Niger crisis: Obstinacy is not leadership

What do the hawks within the leadership of the Economic Community of West African States (ECOWAS) aim to achieve by insisting on launching a military strike to remove the military junta in Niger? In times of conflict, military force or violence is not always a foolproof or productive strategy to attain peace in a country experiencing military dictatorship. And yet this is the strategy being deployed in Niger by clueless ECOWAS leaders who seem determined in their narrow-minded and intolerant way to show off their military might in a small country such as Niger.

Will use of excessive force work in Niger? Can military force be applied successfully to achieve long-lasting peace in any country? How sustainable and endearing would military strength be used to enthrone lifelong peace and democracy in Niger? Diplomacy, dialogue, and strategic engagement are known to serve far more valuable purposes and achieve far more useful results in terms of enabling peaceful resolution of conflicts.

It is easy to start a war. It is far more difficult to calculate the duration of that war and its aftermath. Consider the damage to the economy. Also consider the destruction of human lives, the communities and agricultural land and waters that would be ravaged, and the many unforeseen effects of the conflict. History has taught us through various battles that wars have immediate and long-term effects. Look at the situation in Iraq. Think about the situation in Afghanistan long after the United States hurriedly left the country. As the conflict between Russia and Ukraine persists, both sides continue to count the costs of what is arguably an avoidable war.

The critical issues embedded in the history of warfare should have taught ECOWAS leaders important lessons about the futility of using warfare to settle disputes. It is not worth it. No one deserves to be dragged into a war and no one deserves to lose their life in a conflict.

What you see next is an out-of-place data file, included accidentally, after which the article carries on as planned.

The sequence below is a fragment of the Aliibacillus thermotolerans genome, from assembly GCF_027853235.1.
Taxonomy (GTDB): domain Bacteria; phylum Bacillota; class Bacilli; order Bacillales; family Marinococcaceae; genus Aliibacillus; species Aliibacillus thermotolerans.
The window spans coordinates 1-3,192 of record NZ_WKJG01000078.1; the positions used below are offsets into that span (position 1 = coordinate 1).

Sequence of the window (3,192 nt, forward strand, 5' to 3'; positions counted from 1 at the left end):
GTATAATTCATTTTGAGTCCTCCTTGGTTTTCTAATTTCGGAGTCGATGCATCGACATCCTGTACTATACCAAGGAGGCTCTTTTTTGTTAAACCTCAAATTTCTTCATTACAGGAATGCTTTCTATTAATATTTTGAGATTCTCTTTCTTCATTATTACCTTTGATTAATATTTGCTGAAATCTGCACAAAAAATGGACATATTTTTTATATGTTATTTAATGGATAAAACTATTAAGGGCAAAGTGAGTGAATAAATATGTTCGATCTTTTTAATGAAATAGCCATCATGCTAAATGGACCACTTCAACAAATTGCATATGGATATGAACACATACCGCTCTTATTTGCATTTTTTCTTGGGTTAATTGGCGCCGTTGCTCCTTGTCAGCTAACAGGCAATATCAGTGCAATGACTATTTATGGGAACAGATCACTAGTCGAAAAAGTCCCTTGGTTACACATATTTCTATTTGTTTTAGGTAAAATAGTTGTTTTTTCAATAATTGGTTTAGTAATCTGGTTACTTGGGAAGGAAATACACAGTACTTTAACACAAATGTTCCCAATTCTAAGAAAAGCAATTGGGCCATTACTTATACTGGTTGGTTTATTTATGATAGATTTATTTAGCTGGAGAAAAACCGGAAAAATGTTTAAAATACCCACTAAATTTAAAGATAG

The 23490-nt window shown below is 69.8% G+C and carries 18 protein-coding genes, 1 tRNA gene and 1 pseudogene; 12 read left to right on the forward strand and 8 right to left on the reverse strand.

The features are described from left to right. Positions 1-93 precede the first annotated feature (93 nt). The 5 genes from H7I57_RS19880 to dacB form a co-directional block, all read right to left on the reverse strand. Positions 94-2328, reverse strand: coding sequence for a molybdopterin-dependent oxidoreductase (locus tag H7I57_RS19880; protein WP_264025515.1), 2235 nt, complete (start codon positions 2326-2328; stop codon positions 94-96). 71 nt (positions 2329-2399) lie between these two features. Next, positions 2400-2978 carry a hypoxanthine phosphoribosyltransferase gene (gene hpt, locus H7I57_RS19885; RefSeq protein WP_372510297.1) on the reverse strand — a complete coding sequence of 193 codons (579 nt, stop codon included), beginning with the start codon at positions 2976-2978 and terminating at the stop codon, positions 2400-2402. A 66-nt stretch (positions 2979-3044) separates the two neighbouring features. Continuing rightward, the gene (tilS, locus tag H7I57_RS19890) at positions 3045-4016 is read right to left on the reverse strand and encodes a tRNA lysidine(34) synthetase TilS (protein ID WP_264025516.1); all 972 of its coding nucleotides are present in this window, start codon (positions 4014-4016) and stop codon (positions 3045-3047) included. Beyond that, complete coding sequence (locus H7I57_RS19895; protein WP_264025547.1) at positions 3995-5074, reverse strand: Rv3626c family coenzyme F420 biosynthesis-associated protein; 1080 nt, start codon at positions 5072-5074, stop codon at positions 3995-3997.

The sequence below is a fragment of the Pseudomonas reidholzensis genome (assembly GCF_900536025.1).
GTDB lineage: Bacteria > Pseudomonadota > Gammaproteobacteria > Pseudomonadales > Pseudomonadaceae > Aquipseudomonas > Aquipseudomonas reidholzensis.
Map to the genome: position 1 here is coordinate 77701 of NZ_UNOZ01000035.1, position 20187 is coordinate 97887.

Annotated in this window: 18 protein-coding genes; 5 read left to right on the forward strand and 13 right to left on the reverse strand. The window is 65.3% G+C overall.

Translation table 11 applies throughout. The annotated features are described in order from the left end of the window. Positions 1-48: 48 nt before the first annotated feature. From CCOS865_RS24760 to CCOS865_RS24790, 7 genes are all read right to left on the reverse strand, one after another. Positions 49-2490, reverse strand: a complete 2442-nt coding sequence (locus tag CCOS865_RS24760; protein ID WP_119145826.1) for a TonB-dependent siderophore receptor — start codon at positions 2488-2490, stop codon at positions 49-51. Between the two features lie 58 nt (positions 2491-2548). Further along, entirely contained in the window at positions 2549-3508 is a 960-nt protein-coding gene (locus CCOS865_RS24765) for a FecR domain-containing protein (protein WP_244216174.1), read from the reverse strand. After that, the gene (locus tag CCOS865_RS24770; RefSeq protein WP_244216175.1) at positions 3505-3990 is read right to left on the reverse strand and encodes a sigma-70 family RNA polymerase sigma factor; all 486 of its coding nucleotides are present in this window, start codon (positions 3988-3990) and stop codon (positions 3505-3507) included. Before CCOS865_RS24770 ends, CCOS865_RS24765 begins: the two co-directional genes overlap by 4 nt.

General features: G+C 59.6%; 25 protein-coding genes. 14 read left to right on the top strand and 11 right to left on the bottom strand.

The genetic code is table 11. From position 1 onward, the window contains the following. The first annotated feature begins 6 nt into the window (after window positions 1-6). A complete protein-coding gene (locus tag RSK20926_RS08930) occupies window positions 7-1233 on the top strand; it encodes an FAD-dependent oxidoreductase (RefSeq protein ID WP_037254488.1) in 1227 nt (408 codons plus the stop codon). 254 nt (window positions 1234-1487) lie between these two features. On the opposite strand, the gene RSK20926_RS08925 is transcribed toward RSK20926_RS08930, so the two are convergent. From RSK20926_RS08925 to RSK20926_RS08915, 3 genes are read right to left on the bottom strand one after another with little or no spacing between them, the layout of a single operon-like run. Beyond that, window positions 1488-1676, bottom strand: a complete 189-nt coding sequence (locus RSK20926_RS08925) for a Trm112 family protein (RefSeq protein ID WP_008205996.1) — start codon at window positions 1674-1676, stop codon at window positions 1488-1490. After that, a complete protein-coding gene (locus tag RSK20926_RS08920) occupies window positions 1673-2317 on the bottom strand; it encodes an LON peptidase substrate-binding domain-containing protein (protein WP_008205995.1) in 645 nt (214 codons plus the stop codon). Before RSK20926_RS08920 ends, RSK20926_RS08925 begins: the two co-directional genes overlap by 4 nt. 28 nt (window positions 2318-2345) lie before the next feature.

The stubbornness of ECOWAS leadership to pursue the path of war to resolve the stalemate in Niger is a failure of leadership. It is certainly not a demonstration of political sagacity for ECOWAS leaders to use military force to subdue a small country. It is not a hallmark of maturity for leaders of a regional bloc to interfere in the internal affairs of a member country.

In his epic play, Measure for Measure, British playwright William Shakespeare captured the abuse of power that is often displayed by strong nations and individuals. He wrote: “…it is excellent to have a giant’s strength, but it is tyrannous to use it like a giant”.

ECOWAS leaders must keep in mind that victory in a war is not always guaranteed or determined by the sheer energy or military power that a country or coalition of countries possesses. President Bola Ahmed Tinubu must be cautious how he approaches the situation in Niger. Nigeria may be a regional power but it may not be successful in waging a war against a neighbouring country, given the internal security challenges currently confronting Nigerian forces.

There are reasons why Tinubu must think carefully before agreeing to plunge the country headlong into an unjustified and unprovoked war with Niger and other countries with which Niger might have military or defence pacts.

For many years, diplomatic, defence, and trade agreements underpinned the relationships between Nigeria and Niger. These relationships are seen to be in Nigeria’s national interest. Nigeria and Niger are close neighbours, not only in terms of geographic and cultural proximity but also in terms of their shared values, and their shared views on regional, economic, cultural, and security issues. Additionally, both countries have a prolonged history of bilateral collaboration.

For many reasons, a politically stable and economically developed and safe Niger should be of interest to Nigeria and other member countries of ECOWAS. Specifically, owing to the growing bilateral relationship between Nigeria and Niger, Nigeria is seen increasingly in Niger as an important development aid partner.